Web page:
After a few months I was invited by the leaders of the Nepal Christian Fellowship (the head of which, at that time, was also the head of Campus Crusade for Christ in Nepal) to speak at some home Bible studies. I chose the topic of biblical separation, and it turned out to be a hot item! Knowing that the Jesuits had a strong foothold in that area and that some of the non-Catholic believers had close fellowship with them, I described the apostasy of Roman Catholicism and explained what the Bible says about separation from error. The response was quick and severe! When I closed my Bible, a female missionary who was working with an ecumenical organization and who taught in a girl's school, stood and loudly proclaimed, "You're not going to tell me I can't fellowship with my Roman Catholic friends! I attend mass with them and they attend church with me and I don't see anything wrong with it!" Though I was scheduled to teach a series of Bible studies, that first one became my last, because my hosts decided the teaching was too controversial.

After this I was invited by the same Fellowship to speak to a group of Nepali pastors. I was told that they had no Bible education and needed any help I could give them. They came to the capitol city from various parts of Nepal for these meetings, and I decided to use the book of Titus as an outline, dealing with some of the practical matters of church life. It seemed to be an ideal place to start. Titus was instructed by the apostle Paul in how to "set in order the things that are wanting, and ordain elders in every city" (Titus 1:5). This was precisely what was needed in Nepal. There were a number of small, struggling churches that did not have proper organization or instruction. I started where Paul started in Titus chapter one, with God's standards for church leaders and how to deal with heretics (verses 6-16), but my "negative" preaching proved, once again, to be a hot topic!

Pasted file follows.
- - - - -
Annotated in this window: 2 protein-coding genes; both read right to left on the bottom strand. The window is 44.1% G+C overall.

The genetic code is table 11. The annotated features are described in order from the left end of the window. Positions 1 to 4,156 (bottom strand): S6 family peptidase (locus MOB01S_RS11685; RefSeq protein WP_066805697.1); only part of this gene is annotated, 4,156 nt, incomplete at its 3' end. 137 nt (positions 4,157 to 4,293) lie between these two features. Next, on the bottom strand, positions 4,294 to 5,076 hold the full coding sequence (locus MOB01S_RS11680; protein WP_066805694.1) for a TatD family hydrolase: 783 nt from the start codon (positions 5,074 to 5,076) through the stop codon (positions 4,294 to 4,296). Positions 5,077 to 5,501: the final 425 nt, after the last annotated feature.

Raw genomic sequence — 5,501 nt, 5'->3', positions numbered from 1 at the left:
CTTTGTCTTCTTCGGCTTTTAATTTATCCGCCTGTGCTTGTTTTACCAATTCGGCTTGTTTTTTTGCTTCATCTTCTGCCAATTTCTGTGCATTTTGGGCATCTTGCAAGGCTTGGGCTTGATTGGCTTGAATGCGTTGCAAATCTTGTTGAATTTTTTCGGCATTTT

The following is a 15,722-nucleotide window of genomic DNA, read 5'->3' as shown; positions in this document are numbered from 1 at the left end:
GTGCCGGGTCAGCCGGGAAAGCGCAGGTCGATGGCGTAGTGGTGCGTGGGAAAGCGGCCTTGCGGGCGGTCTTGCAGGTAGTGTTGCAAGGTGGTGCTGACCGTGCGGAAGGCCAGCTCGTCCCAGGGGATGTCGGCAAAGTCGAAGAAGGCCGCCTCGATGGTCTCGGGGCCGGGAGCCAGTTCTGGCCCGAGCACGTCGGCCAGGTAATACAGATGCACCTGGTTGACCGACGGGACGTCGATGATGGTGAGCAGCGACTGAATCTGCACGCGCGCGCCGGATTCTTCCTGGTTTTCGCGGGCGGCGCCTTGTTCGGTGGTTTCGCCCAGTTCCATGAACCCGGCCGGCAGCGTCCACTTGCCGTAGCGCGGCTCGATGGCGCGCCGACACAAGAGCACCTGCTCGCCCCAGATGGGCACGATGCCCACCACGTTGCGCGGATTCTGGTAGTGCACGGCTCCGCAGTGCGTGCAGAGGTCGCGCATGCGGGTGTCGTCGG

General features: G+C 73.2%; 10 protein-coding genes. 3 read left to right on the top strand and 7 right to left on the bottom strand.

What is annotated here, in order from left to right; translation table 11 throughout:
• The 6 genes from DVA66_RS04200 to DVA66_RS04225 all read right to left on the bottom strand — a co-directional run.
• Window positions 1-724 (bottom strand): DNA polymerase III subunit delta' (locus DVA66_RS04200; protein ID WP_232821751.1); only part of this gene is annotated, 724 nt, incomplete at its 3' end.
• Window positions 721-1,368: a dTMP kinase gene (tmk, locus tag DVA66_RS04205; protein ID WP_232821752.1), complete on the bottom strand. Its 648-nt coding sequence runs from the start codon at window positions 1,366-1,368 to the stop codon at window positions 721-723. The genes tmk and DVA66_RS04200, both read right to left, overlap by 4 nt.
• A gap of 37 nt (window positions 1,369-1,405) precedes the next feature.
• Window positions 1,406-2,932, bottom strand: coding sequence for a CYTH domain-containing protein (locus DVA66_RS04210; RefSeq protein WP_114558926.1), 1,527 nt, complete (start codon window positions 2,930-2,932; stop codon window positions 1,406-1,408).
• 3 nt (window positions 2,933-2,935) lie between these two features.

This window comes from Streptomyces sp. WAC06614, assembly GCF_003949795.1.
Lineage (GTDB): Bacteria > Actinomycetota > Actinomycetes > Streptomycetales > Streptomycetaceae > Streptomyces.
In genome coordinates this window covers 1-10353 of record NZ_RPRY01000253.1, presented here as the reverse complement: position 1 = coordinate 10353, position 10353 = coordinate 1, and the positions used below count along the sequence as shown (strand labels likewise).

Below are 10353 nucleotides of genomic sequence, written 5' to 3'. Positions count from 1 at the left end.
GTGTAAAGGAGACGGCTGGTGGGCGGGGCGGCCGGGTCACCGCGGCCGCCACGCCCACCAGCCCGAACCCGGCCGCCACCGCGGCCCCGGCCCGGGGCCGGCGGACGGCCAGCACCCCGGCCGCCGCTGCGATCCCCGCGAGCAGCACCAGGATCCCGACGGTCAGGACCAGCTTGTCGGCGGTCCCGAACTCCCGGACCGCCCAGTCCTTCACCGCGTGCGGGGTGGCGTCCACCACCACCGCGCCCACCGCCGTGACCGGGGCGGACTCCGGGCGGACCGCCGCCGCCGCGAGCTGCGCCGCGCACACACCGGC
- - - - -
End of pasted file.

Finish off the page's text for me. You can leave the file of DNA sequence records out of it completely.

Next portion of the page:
One of the men who attended the meeting was from eastern Nepal and was considered the chief pastor among a number of churches scattered across that region. He was one of the most enthusiastic in telling me that my teaching was wonderful. After each session he would approach me and shake my hand cheerfully and tell me what a help these meetings were to him. I was encouraged. My ministry was appreciated! My gifts were recognized! I was getting through! There was going to be some godly change to the glory of Christ.